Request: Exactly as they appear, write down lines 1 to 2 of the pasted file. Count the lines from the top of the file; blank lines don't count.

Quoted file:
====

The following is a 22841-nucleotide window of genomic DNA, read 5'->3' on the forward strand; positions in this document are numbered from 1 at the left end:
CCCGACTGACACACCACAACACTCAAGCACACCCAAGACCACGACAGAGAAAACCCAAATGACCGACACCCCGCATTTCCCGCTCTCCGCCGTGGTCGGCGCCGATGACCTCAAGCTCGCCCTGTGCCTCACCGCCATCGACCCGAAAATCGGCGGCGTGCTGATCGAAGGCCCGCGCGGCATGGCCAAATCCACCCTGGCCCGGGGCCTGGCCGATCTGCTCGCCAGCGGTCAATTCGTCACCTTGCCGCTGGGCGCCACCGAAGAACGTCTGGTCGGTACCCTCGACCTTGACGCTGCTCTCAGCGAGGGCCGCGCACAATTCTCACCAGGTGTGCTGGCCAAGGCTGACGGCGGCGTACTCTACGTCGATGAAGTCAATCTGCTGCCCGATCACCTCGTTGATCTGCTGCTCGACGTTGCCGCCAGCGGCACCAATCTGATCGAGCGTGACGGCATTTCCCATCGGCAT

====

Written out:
The following is a 22841-nucleotide window of genomic DNA, read 5'->3' on the forward strand; positions in this document are numbered from 1 at the left end:
CCCGACTGACACACCACAACACTCAAGCACACCCAAGACCACGACAGAGAAAACCCAAATGACCGACACCCCGCATTTCCCGCTCTCCGCCGTGGTCGGCGCCGATGACCTCAAGCTCGCCCTGTGCCTCACCGCCATCGACCCGAAAATCGGCGGCGTGCTGATCGAAGGCCCGCGCGGCATGGCCAAATCCACCCTGGCCCGGGGCCTGGCCGATCTGCTCGCCAGCGGTCAATTCGTCACCTTGCCGCTGGGCGCCACCGAAGAACGTCTGGTCGGTACCCTCGACCTTGACGCTGCTCTCAGCGAGGGCCGCGCACAATTCTCACCAGGTGTGCTGGCCAAGGCTGACGGCGGCGTACTCTACGTCGATGAAGTCAATCTGCTGCCCGATCACCTCGTTGATCTGCTGCTCGACGTTGCCGCCAGCGGCACCAATCTGATCGAGCGTGACGGCATTTCCCATCGGCAT